The Lamburguesa is the latest addition to Secco’s stellar lunch menu, available from noon to 4PM, seven days a week.
This blog post marks the first in at least a couple of experiments where we share the recipes behind one of Chef Tim’s signature plates. Hard to believe that this is what he considers one of his “simple” dishes. Just reading this recipe and, for the first time, truly coming to terms with the amount of creativity and labor behind it, has me overcome with conflicting emotions. On one hand, I’m incredibly proud to be part of a operation that brings food of this caliber to the table. On the other, I feel like WE WERE STRAIGHT SUCKAS for only charging $8 for this dish.
Any of you weekend warrior chefs up to the task? If so, let us know how it turned out in the comments. Be forewarned, this is not your average “30 Minute Meal” kinda recipe, so put on your cooking shoes (uh, crocs, I suppose) and prepare to take your game to the next level.
Ale-Braised, Paprika-Dusted Grilled Octopus with Smoked Yukon Potatoes, Braised Celery, Celery Leaves and Squid Ink Sauce
For the Octopus:
Octopus • 1, 6-8 pounds
Celery • 1 stalk, roughly chopped
Yellow Onion • 1 each, peeled and quartered
Carrot • 1 large, peeled and coarsely chopped
Fresh Thyme • 4 sprigs
Fresh Garlic • 2 cloves, peeled
Bay Leaves • 2 each, fresh if available
Wine Cork • 1 each
Ale* • 32 ounces
*You’re best off using something mild, golden and slightly sweet (we used a French Biere de Garde); avoid anything too hoppy or dark.
Set up an ice bath that is large enough to hold the octopus once it’s cooked. In a large stockpot, bring the ale up to a boil with the vegetables, herbs and wine cork. Grab the octopus by its body and add it to the pot–dunking it a few times before completely submerging it). Gently simmer the octopus until tender–about 90 minutes. To check doneness lift the octopus out of the water with a large spoon and pinch in between the legs, right where they meet the body. If the gelatin-like skin begins to crack or tear slightly it’s ready. Plunge the octopus into the ice bath to stop the cooking process. Once cool, portion it by cutting the legs away from the body. Reserve the head and body for another use. Refrigerate the legs until needed.
For the Smoked Potatoes and Celery:
Yukon Potatoes •3 each, peeled and diced
Celery • 2 stalks, fibers removed
Celery Leaves • about 50 picked from the center of the head
Olive Wood Shavings • as needed for smoking the potatoes
Chicken Stock • as needed (vegetable stock alternatively)
Set up an ice bath in a container large enough to hold the cooked potatoes. Place the diced potatoes into a pot and fill it with enough water to cover them by an inch. Bring the potatoes up to a simmer and cook until al dente–about 5 minutes once at a simmer. Drain and plunge the cooked potatoes into the ice bath to stop the cooking process. Once chilled, drain completely. Place potatoes in a bowl and cover with plastic film. Smoke them twice using the olive wood and Poly Science Smoking Gun, then reserve until needed.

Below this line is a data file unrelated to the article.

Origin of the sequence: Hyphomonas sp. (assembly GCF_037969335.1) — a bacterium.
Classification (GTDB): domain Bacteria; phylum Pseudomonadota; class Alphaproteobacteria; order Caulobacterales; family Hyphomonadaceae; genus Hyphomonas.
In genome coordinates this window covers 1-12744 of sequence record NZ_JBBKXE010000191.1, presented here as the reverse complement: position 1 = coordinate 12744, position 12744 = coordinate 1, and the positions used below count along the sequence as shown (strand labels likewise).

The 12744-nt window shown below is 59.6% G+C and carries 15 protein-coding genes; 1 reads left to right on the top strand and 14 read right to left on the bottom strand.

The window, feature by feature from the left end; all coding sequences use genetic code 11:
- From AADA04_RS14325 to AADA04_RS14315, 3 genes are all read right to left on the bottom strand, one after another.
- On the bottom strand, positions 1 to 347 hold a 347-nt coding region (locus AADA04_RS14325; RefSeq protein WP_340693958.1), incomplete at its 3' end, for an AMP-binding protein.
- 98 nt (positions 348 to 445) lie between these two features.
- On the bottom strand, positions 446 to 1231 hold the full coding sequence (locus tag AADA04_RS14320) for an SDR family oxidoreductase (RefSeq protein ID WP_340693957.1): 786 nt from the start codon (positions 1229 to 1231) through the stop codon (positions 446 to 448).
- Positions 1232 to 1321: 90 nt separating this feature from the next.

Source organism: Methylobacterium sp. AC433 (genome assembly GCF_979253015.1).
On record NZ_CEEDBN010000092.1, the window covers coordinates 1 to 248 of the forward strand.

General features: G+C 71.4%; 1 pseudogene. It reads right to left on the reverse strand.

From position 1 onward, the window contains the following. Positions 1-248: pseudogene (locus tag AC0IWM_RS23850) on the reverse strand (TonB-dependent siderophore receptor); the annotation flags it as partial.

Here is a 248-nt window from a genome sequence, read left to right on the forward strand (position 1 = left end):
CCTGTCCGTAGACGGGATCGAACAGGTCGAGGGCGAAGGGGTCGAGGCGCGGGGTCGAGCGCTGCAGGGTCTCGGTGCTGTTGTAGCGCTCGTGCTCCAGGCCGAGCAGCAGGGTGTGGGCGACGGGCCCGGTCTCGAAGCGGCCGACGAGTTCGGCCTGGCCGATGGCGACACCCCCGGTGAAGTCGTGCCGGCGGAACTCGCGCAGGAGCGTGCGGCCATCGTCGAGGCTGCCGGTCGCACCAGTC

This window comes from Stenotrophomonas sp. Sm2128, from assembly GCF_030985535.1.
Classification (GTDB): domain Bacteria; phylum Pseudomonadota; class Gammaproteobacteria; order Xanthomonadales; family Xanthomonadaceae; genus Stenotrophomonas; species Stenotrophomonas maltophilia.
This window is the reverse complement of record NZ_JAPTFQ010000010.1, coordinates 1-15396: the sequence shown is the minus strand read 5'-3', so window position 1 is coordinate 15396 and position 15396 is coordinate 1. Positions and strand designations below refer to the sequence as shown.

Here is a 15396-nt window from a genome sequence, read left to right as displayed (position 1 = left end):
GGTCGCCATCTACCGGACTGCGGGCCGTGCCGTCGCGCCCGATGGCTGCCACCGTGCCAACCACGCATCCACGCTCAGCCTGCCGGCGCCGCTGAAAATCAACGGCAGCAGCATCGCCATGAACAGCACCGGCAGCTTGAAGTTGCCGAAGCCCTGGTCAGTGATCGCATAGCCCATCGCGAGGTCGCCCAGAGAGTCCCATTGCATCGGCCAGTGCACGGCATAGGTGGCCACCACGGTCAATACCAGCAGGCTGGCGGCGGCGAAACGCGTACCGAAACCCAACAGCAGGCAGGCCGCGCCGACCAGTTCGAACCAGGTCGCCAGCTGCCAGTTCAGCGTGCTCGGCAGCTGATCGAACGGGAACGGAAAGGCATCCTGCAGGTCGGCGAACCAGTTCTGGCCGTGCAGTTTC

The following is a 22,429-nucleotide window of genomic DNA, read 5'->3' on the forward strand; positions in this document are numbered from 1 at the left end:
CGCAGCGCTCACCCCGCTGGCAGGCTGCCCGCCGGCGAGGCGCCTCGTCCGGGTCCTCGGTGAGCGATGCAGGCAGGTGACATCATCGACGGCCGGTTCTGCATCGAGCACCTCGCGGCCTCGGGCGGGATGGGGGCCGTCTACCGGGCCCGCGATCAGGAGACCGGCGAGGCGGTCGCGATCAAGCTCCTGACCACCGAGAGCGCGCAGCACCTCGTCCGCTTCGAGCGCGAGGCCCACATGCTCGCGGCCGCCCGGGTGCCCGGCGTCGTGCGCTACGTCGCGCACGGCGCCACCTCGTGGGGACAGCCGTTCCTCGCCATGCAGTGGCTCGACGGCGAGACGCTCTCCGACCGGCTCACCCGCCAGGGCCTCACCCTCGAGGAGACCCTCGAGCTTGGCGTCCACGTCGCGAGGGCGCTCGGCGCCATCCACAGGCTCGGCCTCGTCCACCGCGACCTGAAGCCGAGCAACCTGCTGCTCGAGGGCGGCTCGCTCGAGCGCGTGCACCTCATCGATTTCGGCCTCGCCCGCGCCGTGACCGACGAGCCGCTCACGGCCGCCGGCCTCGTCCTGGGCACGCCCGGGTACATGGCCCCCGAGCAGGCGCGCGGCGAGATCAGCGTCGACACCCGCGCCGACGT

Place the celery in a sauté pan, then pour enough stock in to partially cover the stalks. Add and pinch of salt and pepper, then bring the stock up to a simmer. Cook slowly until celery is al dente, then remove the stalks from the pan and cool in the refrigerator. Cool stock and reserve for another use.
For the Squid Ink Sauce:
Squid Ink • 1 teaspoon
Yellow Onion • ¼ Cup, finely chopped
Fresh Thyme • 2 sprigs
Fresh Garlic • 1 clove, finely chopped
Canned Tomatoes • 12 ounce can of whole peeled San Marzano tomatoes
Extra Virgin Olive Oil • as needed
Using a medium-sized sauce pot, add enough extra virgin olive oil to coat the bottom by 1/16 of an inch. Add the onions, garlic and thyme and sweat over medium heat until softened. Add the canned San Marzano tomatoes along with the squid ink and simmer for about 20 minutes, stirring frequently. Season with salt and black pepper to taste, remove the thyme sprigs and place mixture into a blender. Process until smooth, then cool completely and reserve.
To Complete the Dish:
Preheat your grill on high. Coat the octopus with extra virgin olive oil, then generously dust the octopus with smoked Spanish paprika, salt and pepper. Place on the grill and cook until you get some char on both sides of each leg and the octopus is cooked through–about 5 minutes. Remove from heat and cover in foil to keep warm.
While the octopus is cooking, sauté the potatoes over medium-high heat until lightly browned then finish in a 475 degree oven until tender. At the last minute, add the celery so it has a chance to warm up in the pan. Place mixture in a small bowl and add the celery leaves. Season with salt and black pepper to taste.
Dab a basting brush in the squid ink sauce and paint a swoosh on each plate. Take each cooked octopus leg and cut into two pieces. Stack the octopus and potatoes/celery creatively on the plate (see photo) and serve.